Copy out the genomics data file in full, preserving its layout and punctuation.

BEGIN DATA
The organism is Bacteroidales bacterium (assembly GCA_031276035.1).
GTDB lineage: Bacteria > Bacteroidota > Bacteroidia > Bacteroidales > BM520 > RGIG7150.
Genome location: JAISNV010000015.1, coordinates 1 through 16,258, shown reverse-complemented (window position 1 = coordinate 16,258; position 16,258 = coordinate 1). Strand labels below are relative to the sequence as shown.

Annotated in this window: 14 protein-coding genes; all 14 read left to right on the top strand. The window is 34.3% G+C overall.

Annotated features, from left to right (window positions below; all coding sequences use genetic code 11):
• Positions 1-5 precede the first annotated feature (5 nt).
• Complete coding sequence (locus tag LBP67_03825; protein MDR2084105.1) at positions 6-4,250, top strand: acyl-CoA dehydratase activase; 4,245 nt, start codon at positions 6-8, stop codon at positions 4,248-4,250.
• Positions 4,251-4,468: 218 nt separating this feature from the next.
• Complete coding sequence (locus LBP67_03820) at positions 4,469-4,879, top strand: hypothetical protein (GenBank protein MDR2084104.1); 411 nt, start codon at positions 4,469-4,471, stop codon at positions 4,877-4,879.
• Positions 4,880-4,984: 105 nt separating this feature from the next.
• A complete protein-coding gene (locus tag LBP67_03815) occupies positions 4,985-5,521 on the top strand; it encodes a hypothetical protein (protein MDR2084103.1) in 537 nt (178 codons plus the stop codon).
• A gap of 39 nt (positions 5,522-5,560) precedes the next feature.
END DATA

The organism is Bacteroidales bacterium (assembly GCA_031276035.1).
GTDB lineage: Bacteria > Bacteroidota > Bacteroidia > Bacteroidales > BM520 > RGIG7150.
Genome location: JAISNV010000015.1, coordinates 1 through 16,258, shown reverse-complemented (window position 1 = coordinate 16,258; position 16,258 = coordinate 1). Strand labels below are relative to the sequence as shown.

Annotated in this window: 14 protein-coding genes; all 14 read left to right on the top strand. The window is 34.3% G+C overall.

Annotated features, from left to right (window positions below; all coding sequences use genetic code 11):
• Positions 1-5 precede the first annotated feature (5 nt).
• Complete coding sequence (locus tag LBP67_03825; protein MDR2084105.1) at positions 6-4,250, top strand: acyl-CoA dehydratase activase; 4,245 nt, start codon at positions 6-8, stop codon at positions 4,248-4,250.
• Positions 4,251-4,468: 218 nt separating this feature from the next.
• Complete coding sequence (locus LBP67_03820) at positions 4,469-4,879, top strand: hypothetical protein (GenBank protein MDR2084104.1); 411 nt, start codon at positions 4,469-4,471, stop codon at positions 4,877-4,879.
• Positions 4,880-4,984: 105 nt separating this feature from the next.
• A complete protein-coding gene (locus tag LBP67_03815) occupies positions 4,985-5,521 on the top strand; it encodes a hypothetical protein (protein MDR2084103.1) in 537 nt (178 codons plus the stop codon).
• A gap of 39 nt (positions 5,522-5,560) precedes the next feature.